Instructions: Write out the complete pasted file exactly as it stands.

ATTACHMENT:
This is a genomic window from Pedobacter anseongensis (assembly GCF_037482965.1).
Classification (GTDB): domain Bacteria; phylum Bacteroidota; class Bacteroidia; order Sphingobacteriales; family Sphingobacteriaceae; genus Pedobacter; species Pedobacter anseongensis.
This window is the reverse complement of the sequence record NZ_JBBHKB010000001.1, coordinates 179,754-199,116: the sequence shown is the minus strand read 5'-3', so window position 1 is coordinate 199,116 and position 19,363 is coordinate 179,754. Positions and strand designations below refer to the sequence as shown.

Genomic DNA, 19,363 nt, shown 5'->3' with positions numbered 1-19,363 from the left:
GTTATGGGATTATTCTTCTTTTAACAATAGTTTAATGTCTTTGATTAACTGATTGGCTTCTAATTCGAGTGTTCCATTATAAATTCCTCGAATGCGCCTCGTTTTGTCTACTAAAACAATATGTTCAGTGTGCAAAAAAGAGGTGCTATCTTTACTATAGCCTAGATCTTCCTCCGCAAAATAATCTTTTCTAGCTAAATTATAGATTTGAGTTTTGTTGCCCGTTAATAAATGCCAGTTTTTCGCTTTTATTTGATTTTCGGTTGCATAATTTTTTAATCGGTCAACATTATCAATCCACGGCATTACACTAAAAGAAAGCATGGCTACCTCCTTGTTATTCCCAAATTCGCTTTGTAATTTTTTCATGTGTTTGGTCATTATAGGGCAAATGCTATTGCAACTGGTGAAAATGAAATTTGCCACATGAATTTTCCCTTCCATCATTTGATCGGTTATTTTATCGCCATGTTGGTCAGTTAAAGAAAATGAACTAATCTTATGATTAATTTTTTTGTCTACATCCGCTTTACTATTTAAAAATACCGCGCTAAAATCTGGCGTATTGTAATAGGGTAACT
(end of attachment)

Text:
This is a genomic window from Pedobacter anseongensis (assembly GCF_037482965.1).
Classification (GTDB): domain Bacteria; phylum Bacteroidota; class Bacteroidia; order Sphingobacteriales; family Sphingobacteriaceae; genus Pedobacter; species Pedobacter anseongensis.
This window is the reverse complement of the sequence record NZ_JBBHKB010000001.1, coordinates 179,754-199,116: the sequence shown is the minus strand read 5'-3', so window position 1 is coordinate 199,116 and position 19,363 is coordinate 179,754. Positions and strand designations below refer to the sequence as shown.

Genomic DNA, 19,363 nt, shown 5'->3' with positions numbered 1-19,363 from the left:
GTTATGGGATTATTCTTCTTTTAACAATAGTTTAATGTCTTTGATTAACTGATTGGCTTCTAATTCGAGTGTTCCATTATAAATTCCTCGAATGCGCCTCGTTTTGTCTACTAAAACAATATGTTCAGTGTGCAAAAAAGAGGTGCTATCTTTACTATAGCCTAGATCTTCCTCCGCAAAATAATCTTTTCTAGCTAAATTATAGATTTGAGTTTTGTTGCCCGTTAATAAATGCCAGTTTTTCGCTTTTATTTGATTTTCGGTTGCATAATTTTTTAATCGGTCAACATTATCAATCCACGGCATTACACTAAAAGAAAGCATGGCTACCTCCTTGTTATTCCCAAATTCGCTTTGTAATTTTTTCATGTGTTTGGTCATTATAGGGCAAATGCTATTGCAACTGGTGAAAATGAAATTTGCCACATGAATTTTCCCTTCCATCATTTGATCGGTTATTTTATCGCCATGTTGGTCAGTTAAAGAAAATGAACTAATCTTATGATTAATTTTTTTGTCTACATCCGCTTTACTATTTAAAAATACCGCGCTAAAATCTGGCGTATTGTAATAGGGTAACT